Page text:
VOL. 132 | NO. 137 | Wednesday, July 12, 2017
Commission Approves $1.2B County Budget
By Bill Dries
At the end of a marathon seven-hour meeting Monday, July 10, with one item on its agenda, the Shelby County Commission agreed on a $1.2 billion budget, including about $1.4 million in amendments added by the commission.
And Shelby County Mayor Mark Luttrell said his administration could live with it using the county’s fund balance or reserves.
But aside from the vote, commissioners were still divided on whether to fund the budget with a $4.13 county property tax rate that keeps property taxes level in terms of revenue generated countywide or go for a 3-cent reduction to a rate of $4.10.
The commission takes a third and final vote on the tax rate at its July 17 meeting, with the $4.10 rate having passed in the two previous readings.
Luttrell said he can make the budget work based on a $4.10 tax rate but would prefer a $4.13 rate that allows the 3 cents in play to be used to start a pay-as-you-go fund for financing smaller capital projects without using bond funding and incurring the resulting debt.
Luttrell also said he would even like to see a penny or 2 cents toward the effort in a compromise.
The additions commissioners made to the budget included:
• A 2 percent across-the-board pay raise for all county employees for the fiscal year that began July 1.
• $66,000 in additional funding to the Shelby County Drug Court.
• $100,000 more for the Shelby County Law Library, which the county hopes will be reimbursed by state government.
• A pay raise for the nine General Sessions Judicial Commissioners, taking them from $93,000 to $115,000 a year.
• $50,000 more in grant funding allocated to each of the 13 commissioners, taking them to $150,000 per commissioner, which added $650,000 to the budget.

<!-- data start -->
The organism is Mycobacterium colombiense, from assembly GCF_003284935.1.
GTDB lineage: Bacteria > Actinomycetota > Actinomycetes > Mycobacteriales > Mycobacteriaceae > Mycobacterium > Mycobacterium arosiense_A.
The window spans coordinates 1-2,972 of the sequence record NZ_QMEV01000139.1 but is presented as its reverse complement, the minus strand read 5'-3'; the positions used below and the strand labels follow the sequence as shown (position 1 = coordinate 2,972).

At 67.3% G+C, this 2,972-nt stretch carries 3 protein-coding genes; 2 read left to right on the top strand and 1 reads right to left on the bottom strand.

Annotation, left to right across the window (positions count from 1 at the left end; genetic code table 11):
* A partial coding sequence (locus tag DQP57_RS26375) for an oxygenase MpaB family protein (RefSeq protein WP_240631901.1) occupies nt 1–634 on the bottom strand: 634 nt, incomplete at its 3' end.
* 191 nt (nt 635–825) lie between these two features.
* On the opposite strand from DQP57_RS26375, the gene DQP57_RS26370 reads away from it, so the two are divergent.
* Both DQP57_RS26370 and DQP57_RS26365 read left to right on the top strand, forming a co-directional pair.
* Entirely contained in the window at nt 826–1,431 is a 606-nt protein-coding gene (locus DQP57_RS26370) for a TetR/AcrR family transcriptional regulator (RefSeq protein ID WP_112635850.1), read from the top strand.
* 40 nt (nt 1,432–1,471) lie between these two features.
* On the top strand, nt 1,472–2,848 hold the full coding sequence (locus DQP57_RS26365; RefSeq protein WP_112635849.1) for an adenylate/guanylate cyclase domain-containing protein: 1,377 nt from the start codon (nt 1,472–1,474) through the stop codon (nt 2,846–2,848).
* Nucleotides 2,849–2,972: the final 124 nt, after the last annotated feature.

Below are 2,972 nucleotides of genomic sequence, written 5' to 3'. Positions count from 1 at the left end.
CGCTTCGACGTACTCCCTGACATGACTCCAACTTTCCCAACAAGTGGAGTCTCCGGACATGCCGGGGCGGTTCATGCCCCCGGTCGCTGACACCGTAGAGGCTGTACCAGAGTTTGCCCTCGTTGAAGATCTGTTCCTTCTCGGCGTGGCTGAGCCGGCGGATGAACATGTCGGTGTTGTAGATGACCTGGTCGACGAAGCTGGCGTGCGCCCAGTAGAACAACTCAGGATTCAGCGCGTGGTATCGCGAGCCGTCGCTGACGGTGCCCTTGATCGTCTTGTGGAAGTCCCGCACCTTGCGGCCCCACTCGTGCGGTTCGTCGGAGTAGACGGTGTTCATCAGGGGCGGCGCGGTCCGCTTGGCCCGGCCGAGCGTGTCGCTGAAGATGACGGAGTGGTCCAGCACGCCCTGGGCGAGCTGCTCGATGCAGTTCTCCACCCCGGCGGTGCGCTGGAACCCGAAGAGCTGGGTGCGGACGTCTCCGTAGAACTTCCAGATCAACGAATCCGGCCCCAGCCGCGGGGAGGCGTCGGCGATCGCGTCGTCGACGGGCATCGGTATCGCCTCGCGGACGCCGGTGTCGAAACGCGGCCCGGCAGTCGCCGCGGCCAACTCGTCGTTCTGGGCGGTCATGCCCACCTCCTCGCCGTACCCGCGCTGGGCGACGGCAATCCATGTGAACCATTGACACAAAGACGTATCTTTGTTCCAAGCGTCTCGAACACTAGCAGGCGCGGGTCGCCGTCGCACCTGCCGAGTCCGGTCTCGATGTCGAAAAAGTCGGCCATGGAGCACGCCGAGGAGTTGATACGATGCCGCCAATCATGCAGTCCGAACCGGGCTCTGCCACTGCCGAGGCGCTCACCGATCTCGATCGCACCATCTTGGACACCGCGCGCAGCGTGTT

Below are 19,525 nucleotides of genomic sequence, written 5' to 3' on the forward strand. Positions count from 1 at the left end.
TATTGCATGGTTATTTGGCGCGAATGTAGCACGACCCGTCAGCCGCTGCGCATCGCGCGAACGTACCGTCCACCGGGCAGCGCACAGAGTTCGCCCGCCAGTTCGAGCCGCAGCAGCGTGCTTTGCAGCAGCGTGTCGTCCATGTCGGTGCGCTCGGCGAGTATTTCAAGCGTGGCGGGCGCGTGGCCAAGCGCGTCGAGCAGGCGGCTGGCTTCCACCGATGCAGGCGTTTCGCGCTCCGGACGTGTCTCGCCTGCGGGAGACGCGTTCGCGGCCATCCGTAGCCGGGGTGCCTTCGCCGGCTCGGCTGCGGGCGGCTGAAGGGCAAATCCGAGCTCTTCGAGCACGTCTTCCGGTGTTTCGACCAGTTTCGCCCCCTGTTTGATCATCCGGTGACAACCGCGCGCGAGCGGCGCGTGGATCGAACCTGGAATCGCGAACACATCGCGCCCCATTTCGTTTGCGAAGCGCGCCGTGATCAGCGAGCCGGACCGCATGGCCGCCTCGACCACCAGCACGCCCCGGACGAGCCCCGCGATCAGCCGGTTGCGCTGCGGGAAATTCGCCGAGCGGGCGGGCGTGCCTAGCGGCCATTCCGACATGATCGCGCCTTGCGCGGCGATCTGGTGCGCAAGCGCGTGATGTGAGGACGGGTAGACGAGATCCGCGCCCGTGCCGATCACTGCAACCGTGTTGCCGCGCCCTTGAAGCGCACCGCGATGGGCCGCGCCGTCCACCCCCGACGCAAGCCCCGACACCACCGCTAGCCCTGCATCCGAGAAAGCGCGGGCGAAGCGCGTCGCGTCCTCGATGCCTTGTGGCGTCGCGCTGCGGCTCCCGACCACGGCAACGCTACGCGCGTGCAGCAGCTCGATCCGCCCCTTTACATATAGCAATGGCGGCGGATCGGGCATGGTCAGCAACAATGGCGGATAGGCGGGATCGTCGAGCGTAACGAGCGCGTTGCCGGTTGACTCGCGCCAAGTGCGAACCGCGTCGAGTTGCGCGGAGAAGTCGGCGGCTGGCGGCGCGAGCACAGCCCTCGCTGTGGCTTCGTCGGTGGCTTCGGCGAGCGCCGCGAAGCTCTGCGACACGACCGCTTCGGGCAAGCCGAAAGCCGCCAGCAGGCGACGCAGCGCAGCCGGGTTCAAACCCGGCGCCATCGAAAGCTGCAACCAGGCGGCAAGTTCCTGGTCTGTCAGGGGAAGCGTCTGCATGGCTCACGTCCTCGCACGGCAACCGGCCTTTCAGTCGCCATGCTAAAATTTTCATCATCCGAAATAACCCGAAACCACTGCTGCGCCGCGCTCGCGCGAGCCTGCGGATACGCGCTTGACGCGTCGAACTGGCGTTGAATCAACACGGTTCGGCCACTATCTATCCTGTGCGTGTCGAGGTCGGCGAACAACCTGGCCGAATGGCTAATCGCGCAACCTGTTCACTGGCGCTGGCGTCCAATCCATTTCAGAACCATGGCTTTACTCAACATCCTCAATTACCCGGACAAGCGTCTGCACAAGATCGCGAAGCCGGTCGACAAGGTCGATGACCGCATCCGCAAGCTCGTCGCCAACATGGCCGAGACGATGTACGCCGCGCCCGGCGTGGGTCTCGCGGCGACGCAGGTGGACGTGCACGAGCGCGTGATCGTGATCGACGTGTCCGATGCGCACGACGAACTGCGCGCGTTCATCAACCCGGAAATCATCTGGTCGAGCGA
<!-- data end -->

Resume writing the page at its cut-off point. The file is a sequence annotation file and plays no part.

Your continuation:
Commissioners can propose uses by nonprofit charitable organizations with their shares of the funding and those uses must be approved by the full commission.
The approval was followed by a debate among commissioners and with Luttrell over the wisdom of the program.
Luttrell expressed concerns about the accountability of the organizations once the grants are approved.
“The downside of this is jail. If you screw it up, you can go to the pokey,” Luttrell said. “And people have gone to the pokey for screwing it up here in Shelby County.”
“We have done a fine job with this funding,” countered commissioner Reginald Milton, who proposed the grant funding arrangement two fiscal years ago.
Luttrell said he wasn’t “pointing fingers” at commissioners but called for more follow-up, which he said the administration will now do.
“When you start referencing about people going to jail, you are pointing fingers,” said commissioner Willie Brooks.
Commissioner David Reaves moved to abolish the grant funding entirely. The motion was voted down.
In other budget amendments offered, the commission voted down $1.63 million in funding to add Boys and Girls Clubs locations in several Shelby County Schools.
It shelved, at least for now, funding to hire 25 new sheriff’s deputies to work within the city in cooperation with Memphis Police, as well as $2 million toward general anti-blight efforts outside of the county’s current efforts on properties taken for failure to pay taxes.
The commission also voted to pursue funding from the Economic Development Growth Engine, or EDGE, for $1.5 million in renovations for the Southbrook Mall and another $500,000 as a match to city funding for a new Whitehaven YMCA swimming pool. The pool would be located on Methodist Healthcare South property and would be for public use as well as patients’ rehabilitation.